sorry this took a little while to come out - I've been a bit busy !

TNS

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Offline NakedScientist

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Re: Question of the Week - Old Version
« Reply #128 on: 21/02/2004 09:01:49 »
Here's this week's QOTW :

"WHAT IS A SUNSPOT ? WHAT CAUSES THEM AND WHAT EFFECTS CAN THEY HAVE UPON EARTH ?"

TNS

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Offline cuso4

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Re: Question of the Week - Old Version
« Reply #129 on: 24/02/2004 08:39:11 »
Astronomy is never my strong point. I'll have to do some research for this.

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Offline CsManiacDan

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Re: Question of the Week - Old Version
« Reply #130 on: 29/02/2004 20:32:37 »
I'm pretty sure a sun spot is an area on the sun that's cooler than the rest of it, that's why it's darker, though why it's cooler i have know idea nor do I know whats causing it

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Offline neilep

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Re: Question of the Week - Old Version
« Reply #131 on: 29/02/2004 21:17:28 »
Yep...Im with you on that one Dan, I'm sure magnetism comes into the equation too somewhere along the line, as well as the eleven year cycle, where they pop up the most and last about a week or so. Not too sure what effects they have upon the earth apart from manifestations arising from magnetic disruptions ? perhaps electrical disruption and interference with satellite communications, and birds/sealife/animals that depend on the earths magnetic field for navigation.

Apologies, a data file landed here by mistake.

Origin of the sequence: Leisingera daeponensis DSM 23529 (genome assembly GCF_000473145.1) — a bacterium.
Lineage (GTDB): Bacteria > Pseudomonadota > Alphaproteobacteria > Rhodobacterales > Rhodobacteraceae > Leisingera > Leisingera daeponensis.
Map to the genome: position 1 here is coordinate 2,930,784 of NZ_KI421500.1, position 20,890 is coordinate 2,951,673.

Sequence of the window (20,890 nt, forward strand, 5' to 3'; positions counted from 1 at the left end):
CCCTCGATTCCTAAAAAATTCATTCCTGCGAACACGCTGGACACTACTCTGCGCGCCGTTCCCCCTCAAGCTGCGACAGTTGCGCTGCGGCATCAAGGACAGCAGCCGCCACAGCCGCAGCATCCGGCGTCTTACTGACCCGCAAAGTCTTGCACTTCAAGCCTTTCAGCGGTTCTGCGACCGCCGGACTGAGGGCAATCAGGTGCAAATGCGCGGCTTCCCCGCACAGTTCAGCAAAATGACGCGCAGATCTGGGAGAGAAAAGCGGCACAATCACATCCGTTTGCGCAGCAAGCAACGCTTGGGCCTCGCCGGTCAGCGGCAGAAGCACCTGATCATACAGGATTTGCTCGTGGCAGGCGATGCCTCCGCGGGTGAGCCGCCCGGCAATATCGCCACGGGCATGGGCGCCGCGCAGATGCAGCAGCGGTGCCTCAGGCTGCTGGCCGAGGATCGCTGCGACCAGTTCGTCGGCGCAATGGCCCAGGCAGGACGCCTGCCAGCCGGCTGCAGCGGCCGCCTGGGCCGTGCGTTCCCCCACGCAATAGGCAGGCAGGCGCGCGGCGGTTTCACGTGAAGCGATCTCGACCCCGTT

Or is it just something that adolescent stars get as they go through puberty ? :-)


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Offline Donnah

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Re: Question of the Week - Old Version
« Reply #132 on: 02/03/2004 04:07:20 »
I vaguely remember hearing something about sun spots and radioactivity.
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Offline NakedScientist

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Re: Question of the Week - Old Version
« Reply #133 on: 02/03/2004 05:48:55 »
ANSWER TO LAST WEEK'S QOTW "WHAT ARE SUNSPOTS AND HOW DO THEY AFFECT THE EARTH ?"

Sunspots are dark spots, up to 50,000 miles in diameter, that move across the surface of the sun, expanding and contracting as they go. They usually last for several days, although very large ones can persist for several weeks.

A typical sunspot comprises a dark region called the umbra, surrounded by a lighter region known as the penumbra. They appear relatively dark because the surrounding surface of the Sun (called the photosphere) is about 5500 degrees C., while the umbra is a chillier 3480 degrees C.

Sunspots are surrounded by an intense magnetic field over 2,500 times stronger than Earth's, which is much higher than anywhere else on the Sun. This powerful magnetic field slows down the flow of hot gases from the Sun's interior to the surface, which is why sunspots are relatively cooler than the rest of the sun's surface. They usually occur in pairs which have their magnetic fields pointing in opposite directions

People have been watching sun spots since Galileo Galilei first described them in the early 1600s, and we probably knew about them even before that. There are reports of ancient peoples noticing the sun's blemished appearence, particularly on cloudy days and during dust storms.

But thanks to Galileo's work we now know that the sun follows an 11 year cycle - the Solar Cycle - during which the number of sunspots steadily increases to a maximum, then decreases again at the end of the cycle. Towards the maximum the sunspots occur closer to the equator of the Sun. Plotting the area covered by sunspots at a given latitude versus time produces an interesting butterfly shaped distribution of unknown significance.